Termites are social insects. Their workers are best described as "little white wormy things" or "little white ants." Termites have a strict caste system, which consists of worker termites, soldiers, winged termites or re-productive termites, a queen termite, and a king termite. Termites have the ability to change from one caste type to another during their immature stages. This allows the colony to change the proportion of different caste members as the need arises. The two most common types of termites are "drywood" and "ground" termites. Both types of termites eat cellulose for nutrition. Cellulose is found in wood and wood products. Both types of termites have the "flying termite" or "winged reproductive". These winged termites are new kings and queens attempting to establish a new colony. They may also be referred to as "swarmers". Ant colonies also send swarmers, which have nearly the same appearance as termites, but may be identified upon closer inspection. Below you will see the obvious differences between ant and termite swarmers.

Workers represent the majority of the colony population and are responsible for caring for eggs, constructing and maintaining tunnels, foraging for food and feeding and grooming of other caste members. They are white and soft bodied.

Soldiers are responsible for defending the colony. They are white, soft bodied with an enlarged, hardened head containing two large jaws, or mandibles, which are used as a weapon against predators.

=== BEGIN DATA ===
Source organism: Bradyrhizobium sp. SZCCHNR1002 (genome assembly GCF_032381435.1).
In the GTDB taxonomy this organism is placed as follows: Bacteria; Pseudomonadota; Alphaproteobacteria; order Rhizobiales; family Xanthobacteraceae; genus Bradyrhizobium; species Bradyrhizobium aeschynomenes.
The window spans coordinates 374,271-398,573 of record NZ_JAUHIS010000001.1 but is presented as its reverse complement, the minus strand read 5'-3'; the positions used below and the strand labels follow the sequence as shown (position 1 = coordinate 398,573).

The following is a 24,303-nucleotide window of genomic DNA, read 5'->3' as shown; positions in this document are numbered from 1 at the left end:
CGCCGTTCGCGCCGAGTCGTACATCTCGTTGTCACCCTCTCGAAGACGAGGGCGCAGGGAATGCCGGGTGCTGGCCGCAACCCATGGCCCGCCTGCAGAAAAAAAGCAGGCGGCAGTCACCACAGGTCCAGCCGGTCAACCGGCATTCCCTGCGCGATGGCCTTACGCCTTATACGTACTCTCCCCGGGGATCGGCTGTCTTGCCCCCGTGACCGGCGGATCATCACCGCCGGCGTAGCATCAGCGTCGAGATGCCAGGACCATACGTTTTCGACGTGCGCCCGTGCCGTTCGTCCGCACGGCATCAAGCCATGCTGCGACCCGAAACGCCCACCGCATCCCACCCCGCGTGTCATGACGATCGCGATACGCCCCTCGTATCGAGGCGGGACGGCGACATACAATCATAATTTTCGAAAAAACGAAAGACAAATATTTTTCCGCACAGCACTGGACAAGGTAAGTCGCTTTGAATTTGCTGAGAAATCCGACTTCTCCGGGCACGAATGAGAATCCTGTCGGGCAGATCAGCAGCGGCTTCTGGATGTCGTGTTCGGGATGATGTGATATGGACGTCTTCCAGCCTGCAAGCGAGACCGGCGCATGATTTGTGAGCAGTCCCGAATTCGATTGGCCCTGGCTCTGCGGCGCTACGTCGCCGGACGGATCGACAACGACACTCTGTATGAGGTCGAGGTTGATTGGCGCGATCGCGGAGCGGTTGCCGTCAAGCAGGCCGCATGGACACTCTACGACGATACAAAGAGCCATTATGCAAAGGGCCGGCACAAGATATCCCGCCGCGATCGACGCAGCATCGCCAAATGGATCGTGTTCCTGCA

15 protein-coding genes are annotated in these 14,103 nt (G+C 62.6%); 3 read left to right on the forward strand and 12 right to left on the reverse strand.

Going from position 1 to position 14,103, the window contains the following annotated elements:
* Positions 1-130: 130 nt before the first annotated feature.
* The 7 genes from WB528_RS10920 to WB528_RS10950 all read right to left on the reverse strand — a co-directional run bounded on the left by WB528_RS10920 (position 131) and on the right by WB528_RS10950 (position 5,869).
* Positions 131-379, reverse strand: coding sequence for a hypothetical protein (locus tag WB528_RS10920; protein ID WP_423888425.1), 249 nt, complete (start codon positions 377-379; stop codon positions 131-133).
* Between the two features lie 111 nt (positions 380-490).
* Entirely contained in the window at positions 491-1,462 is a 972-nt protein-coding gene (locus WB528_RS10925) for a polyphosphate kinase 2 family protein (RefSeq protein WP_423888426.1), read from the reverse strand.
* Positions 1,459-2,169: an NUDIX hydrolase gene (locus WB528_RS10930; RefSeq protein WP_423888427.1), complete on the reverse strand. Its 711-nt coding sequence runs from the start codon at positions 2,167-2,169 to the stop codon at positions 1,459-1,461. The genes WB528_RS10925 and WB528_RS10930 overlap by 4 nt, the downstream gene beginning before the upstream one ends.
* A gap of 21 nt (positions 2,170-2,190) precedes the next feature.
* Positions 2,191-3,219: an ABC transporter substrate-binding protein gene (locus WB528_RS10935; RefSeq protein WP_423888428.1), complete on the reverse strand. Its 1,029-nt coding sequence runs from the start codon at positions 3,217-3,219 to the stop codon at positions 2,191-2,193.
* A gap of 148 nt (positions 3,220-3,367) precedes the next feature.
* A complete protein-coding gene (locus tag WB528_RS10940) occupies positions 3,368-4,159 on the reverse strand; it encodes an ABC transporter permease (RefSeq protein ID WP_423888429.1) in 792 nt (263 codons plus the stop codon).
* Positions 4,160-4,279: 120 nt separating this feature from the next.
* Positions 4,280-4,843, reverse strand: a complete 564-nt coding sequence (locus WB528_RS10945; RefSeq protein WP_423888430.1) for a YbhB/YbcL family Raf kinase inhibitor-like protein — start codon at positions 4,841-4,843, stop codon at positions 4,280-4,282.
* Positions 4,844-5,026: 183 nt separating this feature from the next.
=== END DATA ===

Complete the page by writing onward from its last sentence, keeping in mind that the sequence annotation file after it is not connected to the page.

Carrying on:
Winged reproductives produce the offspring in the colony and swarm at certain times of the year. Colonies can have both level_1 reproductives (one king and one queen), and hundreds of level_2 reproductives to assist in egg laying and colony growth.

The King termite assists the queen in creating and attending to the colony during its initial formation. He will continue to mate throughout his life to help increase the colony size.

The Queen termite creates the colony by laying eggs and tending to the colony until enough workers and nymphs are produced to care for the colony. She can live for more than ten years and produce hundreds of eggs each year. Colonies can each several million termites with the help of level_2 queens who also produce eggs.

Of the two types of termites, ground and drywood, ground termites typically do much more damage to structures over a shorter period of time. Ground termites randomly and constantly forage for new food sources; and may travel up to 100 yards from their level_1 nest. At the surface ground termites create mud tubes from the soil to wooden portions of a structure. These tubes provide a protective "highway" for termites to attack your home. Other less obvious access points include: through construction joints through retaining wall joints and cracks through floor cracks over 1/16th" through plumbing, electrical, or other slab penetrations GROUND TERMITES require three things to survive: food (wood or other cellulose material) a consistent source of moisture moderate to tropical environment GROUND TERMITES can consume over 15 pounds of wood in a single week. GROUND TERMITES can create level_2 nests above the ground called "aerial colonies". These independent nests may survive independently of the ground if a water source is available. Common interior water sources include; roof leaks, plumbing leaks, leaky showers or tubs, toilet leaks, etc... Aerial infestations must be located for effective control. GROUND TERMITES die rather quickly from dehydration when exposed to the environment due to their thin exo-skeleton. To maintain the needed humidity and protect them from predators they build protective mud tubes and remain unseen most of the time. GROUND TERMITES produce a chemical odor called a pheremone, which other termites, in the colony follow to find food and water.